A Sensual Dance at Giada

With a collection that unfolded among the dusty manuscripts of Milan’s Biblioteca Braidense, Giada’s Fall/Winter 2019/20 collection was an ode to the fluid choreography of painter and dancer Caroline Denervaud.  

Giada Fall/Winter 2019 show in Milan. Photo by Regis Colin Berthelier for NOWFASHION.

Giada's creative director Gabriele Colangelo unfurled sophisticate, polished ensembles crafted with the finest plongé, silk, wool, cashmere, and alpaca.  At first blush, the collection seemed minimal, but after taking a deeper look, innovation and hours of hand craftsmanship were expressed through the fine details. 

“I worked a lot on the idea of doublè cashmere and georgette that worked like a cashmere doublè. It’s a matter of technique,” Colangelo said backstage. Lightness was expressed through weightless shapes that follow the body through each movement.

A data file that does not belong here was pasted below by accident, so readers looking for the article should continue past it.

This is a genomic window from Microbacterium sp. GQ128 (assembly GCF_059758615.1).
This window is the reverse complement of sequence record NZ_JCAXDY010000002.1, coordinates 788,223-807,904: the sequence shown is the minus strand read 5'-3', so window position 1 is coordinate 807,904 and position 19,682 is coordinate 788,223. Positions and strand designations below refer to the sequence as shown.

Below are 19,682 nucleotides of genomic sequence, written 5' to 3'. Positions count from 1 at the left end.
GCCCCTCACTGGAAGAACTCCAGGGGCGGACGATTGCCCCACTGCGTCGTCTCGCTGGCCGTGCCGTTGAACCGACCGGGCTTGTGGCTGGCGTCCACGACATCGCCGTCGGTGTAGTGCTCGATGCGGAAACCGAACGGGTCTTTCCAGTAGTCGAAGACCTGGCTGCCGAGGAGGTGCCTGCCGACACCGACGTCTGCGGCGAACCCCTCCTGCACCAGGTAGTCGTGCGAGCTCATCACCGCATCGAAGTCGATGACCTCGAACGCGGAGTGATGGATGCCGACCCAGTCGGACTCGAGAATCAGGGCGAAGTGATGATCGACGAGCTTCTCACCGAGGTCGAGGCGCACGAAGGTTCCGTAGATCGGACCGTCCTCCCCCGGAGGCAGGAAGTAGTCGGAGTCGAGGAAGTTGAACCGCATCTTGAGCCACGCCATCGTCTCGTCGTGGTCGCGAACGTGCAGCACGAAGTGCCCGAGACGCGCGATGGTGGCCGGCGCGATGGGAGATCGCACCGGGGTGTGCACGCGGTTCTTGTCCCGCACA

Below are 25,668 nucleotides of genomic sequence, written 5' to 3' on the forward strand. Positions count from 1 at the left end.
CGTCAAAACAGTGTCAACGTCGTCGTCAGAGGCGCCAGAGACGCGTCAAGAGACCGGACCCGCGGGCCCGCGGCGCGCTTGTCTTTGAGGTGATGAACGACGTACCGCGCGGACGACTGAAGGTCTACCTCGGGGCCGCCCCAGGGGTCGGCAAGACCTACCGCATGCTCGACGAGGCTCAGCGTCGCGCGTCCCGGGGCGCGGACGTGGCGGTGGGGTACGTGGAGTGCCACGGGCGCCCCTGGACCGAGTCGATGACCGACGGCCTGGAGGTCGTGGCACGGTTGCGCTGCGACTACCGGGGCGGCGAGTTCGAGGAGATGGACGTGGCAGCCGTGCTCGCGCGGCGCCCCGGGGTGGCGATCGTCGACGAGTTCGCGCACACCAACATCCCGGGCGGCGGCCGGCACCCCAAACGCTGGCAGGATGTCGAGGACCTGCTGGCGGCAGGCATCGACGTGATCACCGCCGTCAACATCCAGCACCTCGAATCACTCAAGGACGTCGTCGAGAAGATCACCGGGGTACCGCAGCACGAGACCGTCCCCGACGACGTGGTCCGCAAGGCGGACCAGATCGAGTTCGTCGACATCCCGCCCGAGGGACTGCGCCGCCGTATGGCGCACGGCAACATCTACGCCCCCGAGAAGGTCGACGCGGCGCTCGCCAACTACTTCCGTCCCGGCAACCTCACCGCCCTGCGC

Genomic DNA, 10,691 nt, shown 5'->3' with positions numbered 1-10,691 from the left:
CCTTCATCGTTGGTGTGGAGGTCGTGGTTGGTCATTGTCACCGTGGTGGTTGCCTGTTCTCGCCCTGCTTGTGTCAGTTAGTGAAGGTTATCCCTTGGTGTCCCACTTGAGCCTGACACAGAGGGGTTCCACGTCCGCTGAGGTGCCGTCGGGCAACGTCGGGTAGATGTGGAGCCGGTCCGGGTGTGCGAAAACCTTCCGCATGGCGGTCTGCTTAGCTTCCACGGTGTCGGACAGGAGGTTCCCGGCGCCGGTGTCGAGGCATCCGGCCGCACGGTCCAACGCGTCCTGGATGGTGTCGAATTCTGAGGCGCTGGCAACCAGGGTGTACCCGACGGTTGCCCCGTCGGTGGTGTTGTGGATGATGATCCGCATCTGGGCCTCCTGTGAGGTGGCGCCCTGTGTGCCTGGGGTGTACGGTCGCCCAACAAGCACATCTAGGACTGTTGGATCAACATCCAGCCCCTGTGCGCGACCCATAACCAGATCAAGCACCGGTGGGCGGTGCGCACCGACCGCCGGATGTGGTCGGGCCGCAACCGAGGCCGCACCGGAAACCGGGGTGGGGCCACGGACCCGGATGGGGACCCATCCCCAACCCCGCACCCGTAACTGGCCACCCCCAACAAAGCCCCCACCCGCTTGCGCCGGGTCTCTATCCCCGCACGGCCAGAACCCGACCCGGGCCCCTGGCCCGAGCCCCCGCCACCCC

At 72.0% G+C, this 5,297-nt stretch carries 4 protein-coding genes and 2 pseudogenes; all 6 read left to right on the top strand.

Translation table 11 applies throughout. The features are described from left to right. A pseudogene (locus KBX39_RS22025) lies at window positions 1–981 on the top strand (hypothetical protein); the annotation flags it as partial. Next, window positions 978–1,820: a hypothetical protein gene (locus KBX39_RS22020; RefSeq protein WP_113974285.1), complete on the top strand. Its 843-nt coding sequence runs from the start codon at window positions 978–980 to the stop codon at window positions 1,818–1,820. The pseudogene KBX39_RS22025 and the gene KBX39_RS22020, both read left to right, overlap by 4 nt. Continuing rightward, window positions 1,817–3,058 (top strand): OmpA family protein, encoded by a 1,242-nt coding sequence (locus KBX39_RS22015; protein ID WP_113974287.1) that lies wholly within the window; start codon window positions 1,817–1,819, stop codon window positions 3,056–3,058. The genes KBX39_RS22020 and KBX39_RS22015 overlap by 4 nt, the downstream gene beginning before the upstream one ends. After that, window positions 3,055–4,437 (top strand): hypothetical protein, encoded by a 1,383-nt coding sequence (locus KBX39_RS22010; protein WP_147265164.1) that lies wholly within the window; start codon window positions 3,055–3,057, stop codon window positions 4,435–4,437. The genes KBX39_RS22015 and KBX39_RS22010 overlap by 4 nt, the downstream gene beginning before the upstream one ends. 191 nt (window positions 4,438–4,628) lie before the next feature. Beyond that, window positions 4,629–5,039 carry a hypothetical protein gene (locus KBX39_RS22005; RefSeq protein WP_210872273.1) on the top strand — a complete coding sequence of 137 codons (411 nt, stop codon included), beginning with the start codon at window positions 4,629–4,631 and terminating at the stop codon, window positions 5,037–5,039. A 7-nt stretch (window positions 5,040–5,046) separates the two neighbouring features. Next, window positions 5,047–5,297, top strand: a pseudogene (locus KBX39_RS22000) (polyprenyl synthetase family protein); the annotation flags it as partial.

Colangelo’s signature hand-sewn pleats were crafted into sweeping gowns, and abstract dancer prints were emblazoned on silk blouses in grey, sand, and mint green – for a jovial twist. 

Giada Fall/Winter 2019 show in Milan. Photos by Regis Colin Berthelier for NOWFASHION.

A soft color palette and a sense of volume expressed through layering was an homage to Denervaud’s work, as well as the harmonious canvases of Milanese modernist Agostino Bonalumi. It gave a sense of Colangelo’s world, which is dominated by this Greek and Roman classical concept of perfection and elegance. 

Colangelo, who designs his own eponymous brand, has been a driving force in fueling Giada’s revival. The label that was founded in Milan in 2001 by Italian designer Rosanna Daolio is now part of Chinese luxury brand management company Redstone Haute Couture, which introduced vanguard brands like Valentino, Ferragamo, and Yves Saint Laurent to China.

Giada Fall/Winter 2019 show in Milan. Photos by Regis Colin Berthelier for NOWFASHION.

At the end of the fashion show, Giada’s top management announced its commitment in support of Milan’s national Braidense museum. A donation was made to the museum to restore the lighting in the ancient halls of one of Milan’s oldest buildings.